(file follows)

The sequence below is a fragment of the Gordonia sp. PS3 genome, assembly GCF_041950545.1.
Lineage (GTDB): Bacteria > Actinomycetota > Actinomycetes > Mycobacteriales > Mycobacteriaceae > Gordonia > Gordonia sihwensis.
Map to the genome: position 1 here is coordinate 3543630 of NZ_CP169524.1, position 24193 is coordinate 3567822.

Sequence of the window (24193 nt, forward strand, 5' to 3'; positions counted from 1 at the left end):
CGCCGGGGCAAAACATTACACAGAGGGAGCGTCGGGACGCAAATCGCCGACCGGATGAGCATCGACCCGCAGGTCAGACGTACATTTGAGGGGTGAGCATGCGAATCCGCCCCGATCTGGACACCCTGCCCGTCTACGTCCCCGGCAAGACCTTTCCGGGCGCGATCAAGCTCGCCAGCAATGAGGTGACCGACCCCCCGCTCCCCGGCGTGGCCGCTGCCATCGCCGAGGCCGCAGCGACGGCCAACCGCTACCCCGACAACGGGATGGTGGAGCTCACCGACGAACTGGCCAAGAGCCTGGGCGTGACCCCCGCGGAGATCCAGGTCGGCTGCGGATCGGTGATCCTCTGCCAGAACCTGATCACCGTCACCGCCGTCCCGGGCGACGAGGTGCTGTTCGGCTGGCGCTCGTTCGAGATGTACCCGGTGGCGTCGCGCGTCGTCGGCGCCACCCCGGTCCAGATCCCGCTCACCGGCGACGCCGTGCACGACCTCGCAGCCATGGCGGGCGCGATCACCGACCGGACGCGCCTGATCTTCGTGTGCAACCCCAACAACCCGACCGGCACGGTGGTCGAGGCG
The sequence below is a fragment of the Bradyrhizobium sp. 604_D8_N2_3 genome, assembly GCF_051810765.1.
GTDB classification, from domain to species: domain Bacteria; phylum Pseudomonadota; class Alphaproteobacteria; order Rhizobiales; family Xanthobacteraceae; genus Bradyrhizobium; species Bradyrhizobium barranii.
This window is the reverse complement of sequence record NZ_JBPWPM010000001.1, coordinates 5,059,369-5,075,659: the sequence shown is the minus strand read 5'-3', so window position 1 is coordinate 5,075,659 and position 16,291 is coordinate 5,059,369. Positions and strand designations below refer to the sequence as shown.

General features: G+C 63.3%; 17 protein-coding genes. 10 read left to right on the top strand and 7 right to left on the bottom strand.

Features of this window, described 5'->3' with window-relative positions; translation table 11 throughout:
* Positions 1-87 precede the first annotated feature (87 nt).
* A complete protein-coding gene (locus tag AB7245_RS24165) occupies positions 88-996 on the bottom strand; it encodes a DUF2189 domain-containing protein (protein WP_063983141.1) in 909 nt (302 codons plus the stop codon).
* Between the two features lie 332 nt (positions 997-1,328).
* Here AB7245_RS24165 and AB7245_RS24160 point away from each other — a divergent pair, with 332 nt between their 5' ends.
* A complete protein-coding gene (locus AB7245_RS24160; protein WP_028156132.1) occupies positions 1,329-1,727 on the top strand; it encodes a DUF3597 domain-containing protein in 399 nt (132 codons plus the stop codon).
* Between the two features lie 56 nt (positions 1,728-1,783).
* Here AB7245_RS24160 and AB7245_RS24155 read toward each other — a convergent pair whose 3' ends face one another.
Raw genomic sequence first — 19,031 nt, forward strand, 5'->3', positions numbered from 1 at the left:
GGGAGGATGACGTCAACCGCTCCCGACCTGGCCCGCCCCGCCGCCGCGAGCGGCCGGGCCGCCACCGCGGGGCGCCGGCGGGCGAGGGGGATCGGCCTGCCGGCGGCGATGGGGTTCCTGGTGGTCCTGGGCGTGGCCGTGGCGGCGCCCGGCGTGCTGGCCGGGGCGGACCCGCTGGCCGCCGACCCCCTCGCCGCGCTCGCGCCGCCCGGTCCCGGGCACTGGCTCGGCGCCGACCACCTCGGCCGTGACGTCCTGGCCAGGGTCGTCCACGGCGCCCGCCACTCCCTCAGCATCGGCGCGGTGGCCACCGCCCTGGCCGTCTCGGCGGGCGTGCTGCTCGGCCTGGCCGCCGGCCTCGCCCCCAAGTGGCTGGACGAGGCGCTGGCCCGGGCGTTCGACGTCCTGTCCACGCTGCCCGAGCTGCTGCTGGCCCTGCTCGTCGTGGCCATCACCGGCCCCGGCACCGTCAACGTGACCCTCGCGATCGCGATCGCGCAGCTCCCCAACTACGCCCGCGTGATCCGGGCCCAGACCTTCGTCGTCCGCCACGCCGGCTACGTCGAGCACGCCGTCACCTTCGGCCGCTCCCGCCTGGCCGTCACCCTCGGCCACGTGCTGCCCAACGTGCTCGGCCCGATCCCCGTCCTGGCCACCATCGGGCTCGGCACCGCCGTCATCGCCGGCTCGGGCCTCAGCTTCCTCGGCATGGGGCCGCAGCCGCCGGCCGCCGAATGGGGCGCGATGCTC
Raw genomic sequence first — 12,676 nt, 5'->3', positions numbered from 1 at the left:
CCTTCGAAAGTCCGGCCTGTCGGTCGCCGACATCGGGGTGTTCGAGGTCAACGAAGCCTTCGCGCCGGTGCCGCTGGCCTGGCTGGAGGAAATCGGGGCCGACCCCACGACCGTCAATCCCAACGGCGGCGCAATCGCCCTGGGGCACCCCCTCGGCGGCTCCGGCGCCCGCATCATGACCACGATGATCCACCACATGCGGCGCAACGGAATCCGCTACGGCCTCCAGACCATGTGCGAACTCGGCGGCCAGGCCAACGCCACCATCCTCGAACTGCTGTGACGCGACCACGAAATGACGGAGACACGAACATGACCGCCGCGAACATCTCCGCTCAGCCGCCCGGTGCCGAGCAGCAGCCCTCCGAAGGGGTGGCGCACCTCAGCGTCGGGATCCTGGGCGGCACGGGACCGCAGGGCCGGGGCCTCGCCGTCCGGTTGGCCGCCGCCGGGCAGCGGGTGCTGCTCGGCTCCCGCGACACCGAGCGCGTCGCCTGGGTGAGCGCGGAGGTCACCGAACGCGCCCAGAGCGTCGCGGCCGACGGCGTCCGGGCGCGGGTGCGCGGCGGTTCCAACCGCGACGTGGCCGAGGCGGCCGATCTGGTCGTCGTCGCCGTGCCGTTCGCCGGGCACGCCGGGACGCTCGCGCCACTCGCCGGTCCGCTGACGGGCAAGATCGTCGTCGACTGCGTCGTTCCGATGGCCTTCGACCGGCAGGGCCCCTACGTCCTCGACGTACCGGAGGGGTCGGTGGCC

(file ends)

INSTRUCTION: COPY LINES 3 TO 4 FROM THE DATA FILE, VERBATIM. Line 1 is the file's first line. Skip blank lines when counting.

Map to the genome: position 1 here is coordinate 3543630 of NZ_CP169524.1, position 24193 is coordinate 3567822.

Sequence of the window (24193 nt, forward strand, 5' to 3'; positions counted from 1 at the left end):